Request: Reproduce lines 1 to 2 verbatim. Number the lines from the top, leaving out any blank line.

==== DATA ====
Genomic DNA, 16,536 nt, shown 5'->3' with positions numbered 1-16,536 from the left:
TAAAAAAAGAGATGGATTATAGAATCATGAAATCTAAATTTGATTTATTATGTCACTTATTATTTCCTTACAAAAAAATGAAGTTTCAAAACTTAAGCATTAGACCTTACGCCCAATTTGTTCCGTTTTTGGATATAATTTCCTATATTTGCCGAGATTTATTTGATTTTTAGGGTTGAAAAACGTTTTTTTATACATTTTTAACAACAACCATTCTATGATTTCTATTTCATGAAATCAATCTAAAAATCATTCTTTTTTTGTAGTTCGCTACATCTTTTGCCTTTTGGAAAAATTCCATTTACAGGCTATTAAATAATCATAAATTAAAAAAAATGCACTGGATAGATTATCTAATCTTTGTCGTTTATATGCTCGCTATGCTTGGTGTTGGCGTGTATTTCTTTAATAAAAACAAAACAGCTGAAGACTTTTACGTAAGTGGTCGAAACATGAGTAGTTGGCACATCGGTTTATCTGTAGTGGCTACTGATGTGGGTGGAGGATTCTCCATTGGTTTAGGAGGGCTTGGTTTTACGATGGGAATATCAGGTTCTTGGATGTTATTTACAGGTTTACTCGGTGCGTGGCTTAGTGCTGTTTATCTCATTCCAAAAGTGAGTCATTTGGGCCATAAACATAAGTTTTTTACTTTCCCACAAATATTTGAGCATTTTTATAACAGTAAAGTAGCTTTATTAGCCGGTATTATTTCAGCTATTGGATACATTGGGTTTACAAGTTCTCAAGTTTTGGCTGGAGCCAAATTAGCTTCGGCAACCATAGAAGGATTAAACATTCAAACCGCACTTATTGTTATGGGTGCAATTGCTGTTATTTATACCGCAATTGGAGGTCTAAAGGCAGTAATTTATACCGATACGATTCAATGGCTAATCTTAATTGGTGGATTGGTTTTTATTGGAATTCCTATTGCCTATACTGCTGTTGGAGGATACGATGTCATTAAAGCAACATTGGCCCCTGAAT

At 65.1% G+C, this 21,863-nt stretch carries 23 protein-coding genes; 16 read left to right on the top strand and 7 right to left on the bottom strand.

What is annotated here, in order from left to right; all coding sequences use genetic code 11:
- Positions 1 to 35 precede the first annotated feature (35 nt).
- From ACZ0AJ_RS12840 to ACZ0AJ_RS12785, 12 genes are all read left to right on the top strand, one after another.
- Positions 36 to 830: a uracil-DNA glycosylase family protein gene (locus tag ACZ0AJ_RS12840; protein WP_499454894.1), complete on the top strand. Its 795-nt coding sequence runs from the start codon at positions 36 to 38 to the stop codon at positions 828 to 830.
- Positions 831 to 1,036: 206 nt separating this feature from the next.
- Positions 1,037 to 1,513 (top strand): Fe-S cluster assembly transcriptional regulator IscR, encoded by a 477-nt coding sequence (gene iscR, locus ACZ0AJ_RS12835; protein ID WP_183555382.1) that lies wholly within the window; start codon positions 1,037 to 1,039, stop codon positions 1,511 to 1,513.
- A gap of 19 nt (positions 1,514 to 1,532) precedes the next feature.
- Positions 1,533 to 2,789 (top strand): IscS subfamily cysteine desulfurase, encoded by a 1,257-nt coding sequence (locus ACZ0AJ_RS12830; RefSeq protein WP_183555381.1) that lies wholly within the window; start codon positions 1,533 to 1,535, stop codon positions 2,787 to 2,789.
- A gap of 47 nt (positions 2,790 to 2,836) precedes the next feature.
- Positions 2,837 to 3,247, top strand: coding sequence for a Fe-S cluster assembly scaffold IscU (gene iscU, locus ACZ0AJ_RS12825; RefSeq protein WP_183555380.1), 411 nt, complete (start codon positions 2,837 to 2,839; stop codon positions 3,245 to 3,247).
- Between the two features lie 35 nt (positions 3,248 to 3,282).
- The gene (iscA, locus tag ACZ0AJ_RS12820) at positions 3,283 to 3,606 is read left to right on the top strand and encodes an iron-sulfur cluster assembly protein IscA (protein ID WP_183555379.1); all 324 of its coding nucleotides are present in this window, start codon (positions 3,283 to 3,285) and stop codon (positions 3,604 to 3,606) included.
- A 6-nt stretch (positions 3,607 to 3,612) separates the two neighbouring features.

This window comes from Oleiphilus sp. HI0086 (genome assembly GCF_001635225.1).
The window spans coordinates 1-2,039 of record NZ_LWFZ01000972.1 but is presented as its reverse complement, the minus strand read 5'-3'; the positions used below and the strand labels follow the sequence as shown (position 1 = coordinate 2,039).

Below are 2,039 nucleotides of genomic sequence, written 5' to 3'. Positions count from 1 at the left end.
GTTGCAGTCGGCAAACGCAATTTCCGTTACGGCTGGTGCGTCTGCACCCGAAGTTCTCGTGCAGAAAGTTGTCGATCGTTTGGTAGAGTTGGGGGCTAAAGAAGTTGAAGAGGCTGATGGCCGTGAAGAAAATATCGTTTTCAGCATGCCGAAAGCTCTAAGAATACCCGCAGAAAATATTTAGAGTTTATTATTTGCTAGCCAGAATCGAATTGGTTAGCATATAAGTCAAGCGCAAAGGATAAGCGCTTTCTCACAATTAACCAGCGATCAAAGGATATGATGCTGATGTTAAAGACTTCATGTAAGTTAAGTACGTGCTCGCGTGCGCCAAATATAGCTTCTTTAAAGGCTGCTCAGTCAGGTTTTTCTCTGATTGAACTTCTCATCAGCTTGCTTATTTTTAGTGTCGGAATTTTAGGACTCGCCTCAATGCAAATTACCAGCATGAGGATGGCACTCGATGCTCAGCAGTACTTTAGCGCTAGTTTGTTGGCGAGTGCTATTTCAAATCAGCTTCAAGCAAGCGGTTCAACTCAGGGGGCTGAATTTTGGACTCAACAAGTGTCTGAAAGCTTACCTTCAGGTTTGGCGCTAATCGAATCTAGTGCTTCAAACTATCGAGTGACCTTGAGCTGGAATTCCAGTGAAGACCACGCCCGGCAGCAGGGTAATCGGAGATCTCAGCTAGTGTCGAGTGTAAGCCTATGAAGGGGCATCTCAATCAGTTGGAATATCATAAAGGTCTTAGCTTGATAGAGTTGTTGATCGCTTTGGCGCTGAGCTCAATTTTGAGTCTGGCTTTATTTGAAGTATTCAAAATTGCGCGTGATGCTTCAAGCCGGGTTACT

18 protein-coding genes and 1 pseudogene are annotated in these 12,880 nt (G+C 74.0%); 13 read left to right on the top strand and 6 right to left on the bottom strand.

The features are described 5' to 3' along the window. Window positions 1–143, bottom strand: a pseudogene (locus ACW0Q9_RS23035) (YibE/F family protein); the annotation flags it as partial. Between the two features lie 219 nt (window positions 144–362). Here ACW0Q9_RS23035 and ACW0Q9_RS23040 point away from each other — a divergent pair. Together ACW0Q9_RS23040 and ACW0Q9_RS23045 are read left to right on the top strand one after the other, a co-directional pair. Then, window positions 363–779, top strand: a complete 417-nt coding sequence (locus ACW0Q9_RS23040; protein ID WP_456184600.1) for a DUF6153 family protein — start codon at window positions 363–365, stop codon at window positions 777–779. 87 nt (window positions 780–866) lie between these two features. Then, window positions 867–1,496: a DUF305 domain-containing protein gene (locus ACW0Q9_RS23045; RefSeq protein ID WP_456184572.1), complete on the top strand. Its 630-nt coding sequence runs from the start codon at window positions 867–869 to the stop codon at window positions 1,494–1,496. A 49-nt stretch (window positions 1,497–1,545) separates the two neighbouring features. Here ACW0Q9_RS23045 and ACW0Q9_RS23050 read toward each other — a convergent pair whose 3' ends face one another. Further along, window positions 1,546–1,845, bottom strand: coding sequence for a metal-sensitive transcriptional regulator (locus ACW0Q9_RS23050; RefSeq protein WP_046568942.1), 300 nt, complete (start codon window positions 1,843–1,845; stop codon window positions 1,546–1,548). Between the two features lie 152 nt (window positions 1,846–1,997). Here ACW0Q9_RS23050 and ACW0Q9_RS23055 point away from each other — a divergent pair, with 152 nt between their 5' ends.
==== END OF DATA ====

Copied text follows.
Genomic DNA, 16,536 nt, shown 5'->3' with positions numbered 1-16,536 from the left:
TAAAAAAAGAGATGGATTATAGAATCATGAAATCTAAATTTGATTTATTATGTCACTTATTATTTCCTTACAAAAAAATGAAGTTTCAAAACTTAAGCATTAGACCTTACGCCCAATTTGTTCCGTTTTTGGATATAATTTCCTATATTTGCCGAGATTTATTTGATTTTTAGGGTTGAAAAACGTTTTTTTATACATTTTTAACAACAACCATTCTATGATTTCTATTTCATGAAATCAATCTAAAAATCATTCTTTTTTTGTAGTTCGCTACATCTTTTGCCTTTTGGAAAAATTCCATTTACAGGCTATTAAATAATCATAAATTAAAAAAAATGCACTGGATAGATTATCTAATCTTTGTCGTTTATATGCTCGCTATGCTTGGTGTTGGCGTGTATTTCTTTAATAAAAACAAAACAGCTGAAGACTTTTACGTAAGTGGTCGAAACATGAGTAGTTGGCACATCGGTTTATCTGTAGTGGCTACTGATGTGGGTGGAGGATTCTCCATTGGTTTAGGAGGGCTTGGTTTTACGATGGGAATATCAGGTTCTTGGATGTTATTTACAGGTTTACTCGGTGCGTGGCTTAGTGCTGTTTATCTCATTCCAAAAGTGAGTCATTTGGGCCATAAACATAAGTTTTTTACTTTCCCACAAATATTTGAGCATTTTTATAACAGTAAAGTAGCTTTATTAGCCGGTATTATTTCAGCTATTGGATACATTGGGTTTACAAGTTCTCAAGTTTTGGCTGGAGCCAAATTAGCTTCGGCAACCATAGAAGGATTAAACATTCAAACCGCACTTATTGTTATGGGTGCAATTGCTGTTATTTATACCGCAATTGGAGGTCTAAAGGCAGTAATTTATACCGATACGATTCAATGGCTAATCTTAATTGGTGGATTGGTTTTTATTGGAATTCCTATTGCCTATACTGCTGTTGGAGGATACGATGTCATTAAAGCAACATTGGCCCCTGAAT